THE CareTrack study published in this week’s MJA highlights a significant issue for the medical profession.
Some aspects of the study, such as the evidence base for a number of the indicators used and the relatively small numbers of patients and encounters, can be criticised. However, the general message — that a substantial number of people do not receive the most appropriate care for their condition — has been previously reported for a number of specific conditions in Australia and elsewhere.
Five years ago, a paper in the MJA noted that in Australian general practice only about half of patients with chronic diseases such as asthma, type 2 diabetes and hypertension received recommended care. The CareTrack study suggests that the overall picture in Australia differs little from other countries where similar studies have been undertaken.
The findings support the outcome of recent consultations by the Australian Commission on Safety and Quality in Health Care on key safety and quality challenges. Improving appropriateness of care was identified as an area needing coordinated national action and is one of the draft National Safety and Quality Health Care Goals to be considered by health ministers later this year.
National Safety and Quality Health Service (NSQHS) Standards developed by the Commission identify the processes and systems that acute health care organisations should have in place. A national accreditation system for all acute health services and day care centres based on these NSQHS Standards will be introduced over the coming year.
The Commission has also started to develop clinical care standards, with accompanying indicators, for a range of conditions, which will differ from the NSQHS Standards.
The standards will describe measurable aspects of care that should be offered or performed routinely — the usual care that most of us would want to be offered if we had the condition.
This does not prevent care being appropriately tailored for individuals but it does create an expectation that departures from the standard are documented and justified.
The MJA study identifies some of the problems with current guidelines and the Commission’s standards will be developed taking account of existing knowledge about features that are likely to improve uptake of guideline recommendations such as use of behaviourally specific language. There will be extensive consultation and the clinical care standards will be developed collaboratively with clinical experts and consumers.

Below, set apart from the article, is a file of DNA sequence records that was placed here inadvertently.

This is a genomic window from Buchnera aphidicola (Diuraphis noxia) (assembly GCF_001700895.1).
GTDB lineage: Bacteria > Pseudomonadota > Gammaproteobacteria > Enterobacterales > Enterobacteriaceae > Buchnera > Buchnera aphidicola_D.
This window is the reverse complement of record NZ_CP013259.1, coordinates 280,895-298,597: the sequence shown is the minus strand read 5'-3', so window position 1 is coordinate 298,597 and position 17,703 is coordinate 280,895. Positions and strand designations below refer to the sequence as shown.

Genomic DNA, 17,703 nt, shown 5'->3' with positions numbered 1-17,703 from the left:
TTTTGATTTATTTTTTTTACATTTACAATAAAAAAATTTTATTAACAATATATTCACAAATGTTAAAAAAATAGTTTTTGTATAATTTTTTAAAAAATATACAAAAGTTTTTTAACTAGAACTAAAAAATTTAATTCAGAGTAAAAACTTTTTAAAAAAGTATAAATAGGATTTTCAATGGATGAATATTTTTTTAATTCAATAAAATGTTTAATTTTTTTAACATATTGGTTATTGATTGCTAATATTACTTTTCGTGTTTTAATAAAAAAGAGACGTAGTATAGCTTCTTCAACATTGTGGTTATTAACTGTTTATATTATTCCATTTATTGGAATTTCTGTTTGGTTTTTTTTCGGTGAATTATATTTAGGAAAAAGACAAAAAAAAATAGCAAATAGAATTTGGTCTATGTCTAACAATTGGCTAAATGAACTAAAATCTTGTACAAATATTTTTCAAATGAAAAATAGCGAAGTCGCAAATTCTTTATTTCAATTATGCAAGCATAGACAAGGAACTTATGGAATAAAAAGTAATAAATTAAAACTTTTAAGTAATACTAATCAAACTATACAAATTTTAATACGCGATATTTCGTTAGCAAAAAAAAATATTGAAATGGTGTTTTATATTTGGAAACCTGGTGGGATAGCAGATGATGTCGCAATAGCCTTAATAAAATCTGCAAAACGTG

The CareTrack authors highlight the need for routine, ongoing systematic performance monitoring. The capacity to measure the care that is delivered and monitor change underlies all improvement efforts.
It is unlikely that we will ever have a system that captures hundreds of indicators about care processes and outcomes, but we will be identifying some key performance indicators that can be collated and aggregated for reporting nationally with more detailed audit tools that can be used for local collection, feedback and improvement initiatives.
The ultimate challenge, however, is not in the development of standards and indicators (although that is no easy task). It is in finding ways to ensure that care that is known to be effective and appropriate is consistently practised.
We only have to look at handwashing — a practice that was shown to be of importance in preventing the spread of infection 150 years ago — to see how difficult it is to ensure that even simple actions are consistently and appropriately practised.
We are still expending significant resources and effort in an attempt to reach the hand hygiene benchmark rates of 70% in Australian hospitals, with hand hygiene compliance by nurses at 74% and by doctors at 52% after 2 years of the National Hand Hygiene Initiative.
While clinical care standards can identify the care that people should expect to receive, regardless of where they are treated within Australia, changing practice to achieve consistent delivery of appropriate care will require clinical leadership and system-wide coordinated action.
Dr Heather Buchan is the director of implementation support at the Australian Commission on Safety and Quality in Health Care and Professor Debora Picone, AM is the Commission’s Chief Executive Officer.
Posted 16 July 2012Sorry, there are no polls available at the moment.